Last year’s five-set loss to Andy Murray burnt deep within the stomach of Thanasi Kokkinakis all year.
Up two sets to love and serving for the match at 5-4, Kokkinakis failed to capitalise on his opportunities and was eventually defeated by Murray in a five-hour, 45-minute heartbreaker.
That match finished past 4am in the morning at Melbourne Park, as a devasted Kokkinakis was left to lick his wounds.
The big-hitting Australian is accustomed to tough times and has faced his fair share of heartbreak, including a luckless run of injuries. He first injured his shoulder in 2015, followed by groin, pectoral, elbow and more shoulder injuries among the challenges he has had to withstand.
At the time of his injury troubles, it left the then-21-year-old considering retirement and giving up the game he loves. Fast forward six years, the now-27-year-old is ranked in the top 100 and delivering some of the best results of his career.
Kokkinakis posted on X in the wake of his disappointing loss to Murray that read, “This f***ing sport man,” with a picture of him looking dejected. Though a simple message, it quite appropriately summed up his career.
With his injuries preventing him from reaching his full potential for so long, the sport he fell in love with as a child has taken him to hell and back, making him question if it has all been worth it.
Almost a year to the day of the Murray loss, Kokkinakis was once again locked in another fierce five-set battle against 37th ranked Sebastian Ofner.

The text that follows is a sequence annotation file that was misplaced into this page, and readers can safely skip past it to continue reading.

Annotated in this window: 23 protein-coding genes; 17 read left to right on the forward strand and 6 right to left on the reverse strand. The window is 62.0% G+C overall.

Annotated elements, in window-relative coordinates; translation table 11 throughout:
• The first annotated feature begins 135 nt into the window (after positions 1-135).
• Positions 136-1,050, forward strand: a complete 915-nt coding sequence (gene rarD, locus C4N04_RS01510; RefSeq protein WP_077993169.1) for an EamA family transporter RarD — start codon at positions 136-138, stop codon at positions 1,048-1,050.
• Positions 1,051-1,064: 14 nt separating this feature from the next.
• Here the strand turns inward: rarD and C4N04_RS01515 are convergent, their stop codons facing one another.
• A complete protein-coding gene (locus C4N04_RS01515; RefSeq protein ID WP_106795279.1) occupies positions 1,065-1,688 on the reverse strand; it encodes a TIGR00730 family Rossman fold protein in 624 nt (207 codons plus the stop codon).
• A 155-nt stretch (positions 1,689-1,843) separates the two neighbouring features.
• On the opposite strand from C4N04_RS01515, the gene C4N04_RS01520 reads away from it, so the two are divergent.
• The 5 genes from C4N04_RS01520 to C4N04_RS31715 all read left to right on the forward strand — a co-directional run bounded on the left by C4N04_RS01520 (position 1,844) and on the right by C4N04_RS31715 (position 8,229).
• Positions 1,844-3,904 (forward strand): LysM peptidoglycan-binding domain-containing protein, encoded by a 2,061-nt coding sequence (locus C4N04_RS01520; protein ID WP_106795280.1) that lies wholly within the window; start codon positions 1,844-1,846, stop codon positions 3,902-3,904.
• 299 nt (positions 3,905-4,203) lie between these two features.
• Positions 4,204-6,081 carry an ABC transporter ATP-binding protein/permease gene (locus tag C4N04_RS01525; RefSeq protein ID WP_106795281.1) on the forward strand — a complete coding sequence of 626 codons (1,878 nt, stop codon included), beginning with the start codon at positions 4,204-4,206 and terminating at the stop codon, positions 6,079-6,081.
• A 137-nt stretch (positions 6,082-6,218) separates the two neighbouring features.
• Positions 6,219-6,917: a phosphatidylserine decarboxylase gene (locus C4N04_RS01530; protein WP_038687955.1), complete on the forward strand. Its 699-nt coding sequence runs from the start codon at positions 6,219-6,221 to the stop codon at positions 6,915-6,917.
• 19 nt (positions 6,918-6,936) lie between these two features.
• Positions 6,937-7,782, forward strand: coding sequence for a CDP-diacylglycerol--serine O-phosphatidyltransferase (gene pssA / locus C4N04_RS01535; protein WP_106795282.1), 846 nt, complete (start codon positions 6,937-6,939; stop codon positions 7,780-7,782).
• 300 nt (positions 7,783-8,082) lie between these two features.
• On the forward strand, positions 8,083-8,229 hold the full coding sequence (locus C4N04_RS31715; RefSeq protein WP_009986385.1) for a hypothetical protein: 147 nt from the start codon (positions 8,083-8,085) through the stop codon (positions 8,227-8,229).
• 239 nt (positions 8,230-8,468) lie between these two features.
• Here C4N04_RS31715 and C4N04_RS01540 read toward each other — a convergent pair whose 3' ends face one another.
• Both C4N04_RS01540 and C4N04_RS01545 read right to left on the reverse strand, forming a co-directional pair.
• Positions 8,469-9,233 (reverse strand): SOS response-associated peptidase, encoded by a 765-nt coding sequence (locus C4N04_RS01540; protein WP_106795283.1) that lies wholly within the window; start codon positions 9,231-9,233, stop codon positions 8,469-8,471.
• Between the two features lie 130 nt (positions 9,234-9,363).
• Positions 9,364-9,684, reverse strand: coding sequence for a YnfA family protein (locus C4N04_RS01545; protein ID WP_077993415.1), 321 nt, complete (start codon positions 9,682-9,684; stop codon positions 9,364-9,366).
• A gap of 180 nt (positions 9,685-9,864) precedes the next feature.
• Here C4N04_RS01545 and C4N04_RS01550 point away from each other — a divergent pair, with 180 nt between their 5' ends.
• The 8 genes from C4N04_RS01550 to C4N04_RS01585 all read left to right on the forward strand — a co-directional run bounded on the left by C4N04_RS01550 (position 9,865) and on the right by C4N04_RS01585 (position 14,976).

After conceding the first set in a tiebreaker, the huge hitting Austrian began to overwhelm the Australian as he took the next two sets 6-2 and 7-6 in another tiebreaker.
Despite having the upper hand, Ofner’s emotions constantly ran wayward throughout the match and it started to get the better of him in the fourth set with things unravelling quickly.
Kokkinakis took that set to force it into a fifth and final set to decide the match, a circumstance he was familiar with from last year’s Australian Open. With no player giving an inch and breathtaking tennis being played from both ends of the court, a grandstand finish beckoned.
In a long final set, it was Kokkinakis who prevailed 10-8 in the match tiebreak while atoning for the demons of his past.
Kokkinakis knew it would be a challenge to push into the second round.
“I wish I could do it easier, but I can’t,” he grinningly said.
“You don’t want to know what was in my head, there was serious demons in there. It’s just trying to find a way on this court.
“Tennis is mental… uh I won’t swear, it’s tough out here.”
Now more than ever, he seems to be the master of his own destiny. Just how far can the Aussie go in front of his passionate home fans?
However, another tough challenge looms in the second round against the in-form Grigor Dimitrov, a test he is no doubt up for at his best.
“Grigor is a hell of a player, been doing this for a while and he’s in some great form right now,” Kokkinakis said.
“I back myself. I hopefully can have your support; the crowd is unbelievable. I’ve beaten higher-ranked players before.”
“It is about coming out on the day and playing my best tennis, hopefully I can do that.”